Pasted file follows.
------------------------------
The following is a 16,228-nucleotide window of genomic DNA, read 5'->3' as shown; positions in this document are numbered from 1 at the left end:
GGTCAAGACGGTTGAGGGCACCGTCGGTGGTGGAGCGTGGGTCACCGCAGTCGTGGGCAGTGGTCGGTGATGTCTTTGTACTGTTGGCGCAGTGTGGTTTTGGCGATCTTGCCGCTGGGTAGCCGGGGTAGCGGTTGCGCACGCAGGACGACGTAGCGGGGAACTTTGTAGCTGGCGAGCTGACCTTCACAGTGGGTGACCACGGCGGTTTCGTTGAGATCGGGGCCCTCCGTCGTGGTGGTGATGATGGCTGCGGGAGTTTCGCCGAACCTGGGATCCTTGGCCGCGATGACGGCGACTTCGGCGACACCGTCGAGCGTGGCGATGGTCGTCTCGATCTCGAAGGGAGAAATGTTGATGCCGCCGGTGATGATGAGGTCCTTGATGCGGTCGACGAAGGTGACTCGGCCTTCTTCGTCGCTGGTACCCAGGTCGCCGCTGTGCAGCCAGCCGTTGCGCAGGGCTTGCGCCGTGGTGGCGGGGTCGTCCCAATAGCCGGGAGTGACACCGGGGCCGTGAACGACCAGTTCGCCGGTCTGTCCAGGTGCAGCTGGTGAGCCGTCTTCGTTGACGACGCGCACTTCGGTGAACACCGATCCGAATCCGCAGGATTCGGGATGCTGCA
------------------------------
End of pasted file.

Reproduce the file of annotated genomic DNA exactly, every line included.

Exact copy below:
The following is a 16,228-nucleotide window of genomic DNA, read 5'->3' as shown; positions in this document are numbered from 1 at the left end:
GGTCAAGACGGTTGAGGGCACCGTCGGTGGTGGAGCGTGGGTCACCGCAGTCGTGGGCAGTGGTCGGTGATGTCTTTGTACTGTTGGCGCAGTGTGGTTTTGGCGATCTTGCCGCTGGGTAGCCGGGGTAGCGGTTGCGCACGCAGGACGACGTAGCGGGGAACTTTGTAGCTGGCGAGCTGACCTTCACAGTGGGTGACCACGGCGGTTTCGTTGAGATCGGGGCCCTCCGTCGTGGTGGTGATGATGGCTGCGGGAGTTTCGCCGAACCTGGGATCCTTGGCCGCGATGACGGCGACTTCGGCGACACCGTCGAGCGTGGCGATGGTCGTCTCGATCTCGAAGGGAGAAATGTTGATGCCGCCGGTGATGATGAGGTCCTTGATGCGGTCGACGAAGGTGACTCGGCCTTCTTCGTCGCTGGTACCCAGGTCGCCGCTGTGCAGCCAGCCGTTGCGCAGGGCTTGCGCCGTGGTGGCGGGGTCGTCCCAATAGCCGGGAGTGACACCGGGGCCGTGAACGACCAGTTCGCCGGTCTGTCCAGGTGCAGCTGGTGAGCCGTCTTCGTTGACGACGCGCACTTCGGTGAACACCGATCCGAATCCGCAGGATTCGGGATGCTGCA